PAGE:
It has been just over five years since the announcement of Leica’s watch debut with the L1 and L2 in 2018. And though you might know the brand primarily for its high-end cameras and lenses, that’s not all that it has put its expertise in mechanical manufacturing into. To call it “dabbling in horology” would be a serious understatement. It seems that, in true German fashion, when the Wetzlar-based brand does something, it does it well. Now, long after the impressive debut, it’s time for something new in the form of the Leica ZM 11 collection.

These new watches from Leica take a more pared-back approach. Still, as you might expect, they have a trick or two up their sleeve. These include a clever bit of engineering in a new-to-brand quick-swap system for the strap and bracelet and a new concept for the dial (more on that later). Compared to the L1 and L2, the ZM 11 is a truly different beast. It’s futuristic yet versatile, niche yet with an undeniably broader appeal.

Leica ZM 11 titanium black and red

The new Leica ZM 11

The new ZM 11 is available in three flavors. The first is a brushed 316L steel variant with a midnight-blue dial. In addition, Leica has introduced two bead-blasted Grade 5 titanium models. The first has a “very Leica” black and red layered dial (with black lume), while the second has a warm coffee-black dial (featuring pink-gold-tone hands and indexes). The red and black launch edition model will be limited to 250 pieces. Pictured in the press images, we see only the butterfly-clasp steel bracelet, but a titanium version is also available. The titanium versions are pictured on either a vulcanized rubber or fabric strap with a pin buckle. Both of the ZM 11 models come in a 41 × 13mm case with a screw-down crown and a 100m water resistance rating. Inside is, the Chronode-engineered automatic Leica Calibre LA-3001. This is Leica’s first automatic movement. It’s rated to -4/+6 seconds per day (measured in five positions) and features a 60-hour power reserve.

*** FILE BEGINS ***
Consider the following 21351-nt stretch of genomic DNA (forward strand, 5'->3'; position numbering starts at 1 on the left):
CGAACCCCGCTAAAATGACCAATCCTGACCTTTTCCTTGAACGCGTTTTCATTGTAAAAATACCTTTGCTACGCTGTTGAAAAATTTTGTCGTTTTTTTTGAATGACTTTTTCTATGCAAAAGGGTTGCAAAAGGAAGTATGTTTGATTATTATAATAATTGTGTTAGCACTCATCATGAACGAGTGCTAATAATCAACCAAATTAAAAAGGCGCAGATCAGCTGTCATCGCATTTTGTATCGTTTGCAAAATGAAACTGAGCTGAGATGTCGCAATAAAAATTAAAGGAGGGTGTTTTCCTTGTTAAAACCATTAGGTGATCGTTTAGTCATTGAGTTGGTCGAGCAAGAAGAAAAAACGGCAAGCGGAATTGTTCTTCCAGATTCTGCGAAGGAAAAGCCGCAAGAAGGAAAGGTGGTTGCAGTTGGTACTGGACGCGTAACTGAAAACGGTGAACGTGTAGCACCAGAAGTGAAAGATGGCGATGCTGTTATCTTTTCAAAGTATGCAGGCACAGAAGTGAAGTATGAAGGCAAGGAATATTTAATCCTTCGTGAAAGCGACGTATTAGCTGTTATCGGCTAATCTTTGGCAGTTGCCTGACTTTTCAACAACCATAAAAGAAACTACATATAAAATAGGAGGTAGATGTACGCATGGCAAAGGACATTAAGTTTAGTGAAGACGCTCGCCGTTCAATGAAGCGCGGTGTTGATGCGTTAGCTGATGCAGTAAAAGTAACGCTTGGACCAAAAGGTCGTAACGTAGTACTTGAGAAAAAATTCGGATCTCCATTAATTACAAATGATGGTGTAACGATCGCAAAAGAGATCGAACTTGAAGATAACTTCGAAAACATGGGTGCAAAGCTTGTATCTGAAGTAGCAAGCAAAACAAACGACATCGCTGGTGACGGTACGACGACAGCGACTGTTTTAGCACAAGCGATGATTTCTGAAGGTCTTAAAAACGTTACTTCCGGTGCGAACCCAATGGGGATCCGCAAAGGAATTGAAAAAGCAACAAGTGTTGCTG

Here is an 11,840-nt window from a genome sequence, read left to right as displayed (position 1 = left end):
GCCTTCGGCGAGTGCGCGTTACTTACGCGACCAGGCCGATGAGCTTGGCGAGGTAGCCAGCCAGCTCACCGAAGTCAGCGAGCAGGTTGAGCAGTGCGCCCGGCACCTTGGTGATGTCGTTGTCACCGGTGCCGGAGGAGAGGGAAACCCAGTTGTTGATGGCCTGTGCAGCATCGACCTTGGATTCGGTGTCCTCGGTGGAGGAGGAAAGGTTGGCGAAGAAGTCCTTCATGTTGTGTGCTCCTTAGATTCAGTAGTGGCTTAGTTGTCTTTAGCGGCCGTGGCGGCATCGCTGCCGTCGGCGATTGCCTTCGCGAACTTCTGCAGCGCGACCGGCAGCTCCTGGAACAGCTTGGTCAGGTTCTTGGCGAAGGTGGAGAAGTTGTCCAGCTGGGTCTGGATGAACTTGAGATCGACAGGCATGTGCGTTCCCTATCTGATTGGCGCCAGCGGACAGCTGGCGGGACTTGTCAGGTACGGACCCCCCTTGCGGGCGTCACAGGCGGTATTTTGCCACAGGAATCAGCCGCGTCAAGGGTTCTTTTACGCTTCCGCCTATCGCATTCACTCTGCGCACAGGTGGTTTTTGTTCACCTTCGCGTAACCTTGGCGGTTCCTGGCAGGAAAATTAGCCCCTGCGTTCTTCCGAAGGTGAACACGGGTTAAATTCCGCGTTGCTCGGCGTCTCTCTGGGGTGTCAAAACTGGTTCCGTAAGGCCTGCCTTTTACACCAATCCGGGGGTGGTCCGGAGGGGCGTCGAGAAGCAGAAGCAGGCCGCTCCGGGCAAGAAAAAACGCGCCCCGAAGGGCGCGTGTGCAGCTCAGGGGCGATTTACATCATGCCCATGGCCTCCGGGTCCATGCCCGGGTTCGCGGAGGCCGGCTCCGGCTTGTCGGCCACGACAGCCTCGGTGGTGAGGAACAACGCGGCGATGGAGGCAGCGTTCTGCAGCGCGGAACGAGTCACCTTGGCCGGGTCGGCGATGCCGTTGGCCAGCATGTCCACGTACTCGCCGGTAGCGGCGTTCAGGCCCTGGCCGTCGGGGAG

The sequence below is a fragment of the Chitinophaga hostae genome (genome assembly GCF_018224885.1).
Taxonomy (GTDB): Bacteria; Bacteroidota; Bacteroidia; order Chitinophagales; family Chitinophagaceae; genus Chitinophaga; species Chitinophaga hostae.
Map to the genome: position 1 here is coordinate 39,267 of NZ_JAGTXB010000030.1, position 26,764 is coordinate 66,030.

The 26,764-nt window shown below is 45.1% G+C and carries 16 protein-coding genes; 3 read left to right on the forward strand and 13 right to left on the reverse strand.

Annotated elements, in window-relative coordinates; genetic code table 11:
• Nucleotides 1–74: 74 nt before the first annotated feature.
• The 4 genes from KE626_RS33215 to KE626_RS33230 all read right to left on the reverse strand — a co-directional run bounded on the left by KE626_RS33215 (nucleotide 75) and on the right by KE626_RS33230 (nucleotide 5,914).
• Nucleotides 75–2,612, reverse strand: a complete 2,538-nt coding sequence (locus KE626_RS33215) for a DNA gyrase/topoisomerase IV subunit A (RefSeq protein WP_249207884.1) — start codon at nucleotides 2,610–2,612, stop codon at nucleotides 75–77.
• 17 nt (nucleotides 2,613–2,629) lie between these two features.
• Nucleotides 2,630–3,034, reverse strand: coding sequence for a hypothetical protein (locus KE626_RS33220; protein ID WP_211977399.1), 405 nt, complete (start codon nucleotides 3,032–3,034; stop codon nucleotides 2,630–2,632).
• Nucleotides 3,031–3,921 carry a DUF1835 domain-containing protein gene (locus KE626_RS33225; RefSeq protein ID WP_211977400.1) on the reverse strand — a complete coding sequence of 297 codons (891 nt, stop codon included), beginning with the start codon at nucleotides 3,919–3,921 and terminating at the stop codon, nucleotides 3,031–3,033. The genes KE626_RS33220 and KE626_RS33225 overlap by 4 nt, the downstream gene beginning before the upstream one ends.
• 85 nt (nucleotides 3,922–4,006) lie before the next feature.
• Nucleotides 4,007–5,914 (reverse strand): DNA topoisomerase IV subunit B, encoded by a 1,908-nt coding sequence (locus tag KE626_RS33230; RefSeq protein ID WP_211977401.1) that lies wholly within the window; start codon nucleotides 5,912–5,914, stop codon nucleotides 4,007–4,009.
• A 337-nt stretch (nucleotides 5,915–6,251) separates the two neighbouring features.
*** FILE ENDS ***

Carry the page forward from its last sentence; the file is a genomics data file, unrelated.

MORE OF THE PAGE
As I already mentioned, the key difference with these new watches is that, as opposed to the rather complicated L1 and L2, these are time-and-date models. Also, instead of opting for standard lugs, the ZM 11 watches are the brand’s first to follow the popular integrated bracelet design. But that’s not all that’s new from Leica. We also see a new approach to creating a dial. In a rather poetic, photography-philosophy-inspired manner, Leica describes the dial as “the canvas, where light and shadow create depth.” This depth is achieved with a multi-layered shutter-like dial with different colors and finishes. Much like a photographer composing the perfect frame, you’ll have to look at the dial from different angles to appreciate it fully. You’ll do so through the double-domed sapphire crystal, which features hardened AR coating on both sides.

Leica ZM 11 steel blue

Final thoughts

The finishing of this new movement certainly has the same uniquely industrial appeal that we saw in the L1 and L2 models’ hand-winding caliber. This is also reflected in the watches’ diamond-cut hands, uniquely blending sandblasted and deeply brushed finishes. I’ll reserve all thoughts on wearability and real-life quality for an upcoming hands-on review. For now, the new Leica ZM 11 represents an exciting new chapter in the brand’s watchmaking endeavors. The new case design and LA-3001 movement certainly pave the way for future models. And though it’s still odd to think that a brand with such a long history in creating a very specific series of products is now making watches, the care, thoughtfulness, and craftsmanship put into them are evident. However, they also do not come cheap. Prices for the ZM 11 start at €6,800 for the steel model on either the rubber or textile strap and range up to €8,150 for the full-titanium version on the bracelet. They will be available at Leica stores worldwide starting at the end of November.

What do you think of these new watches from Leica? As always, please share your thoughts in the comments section below.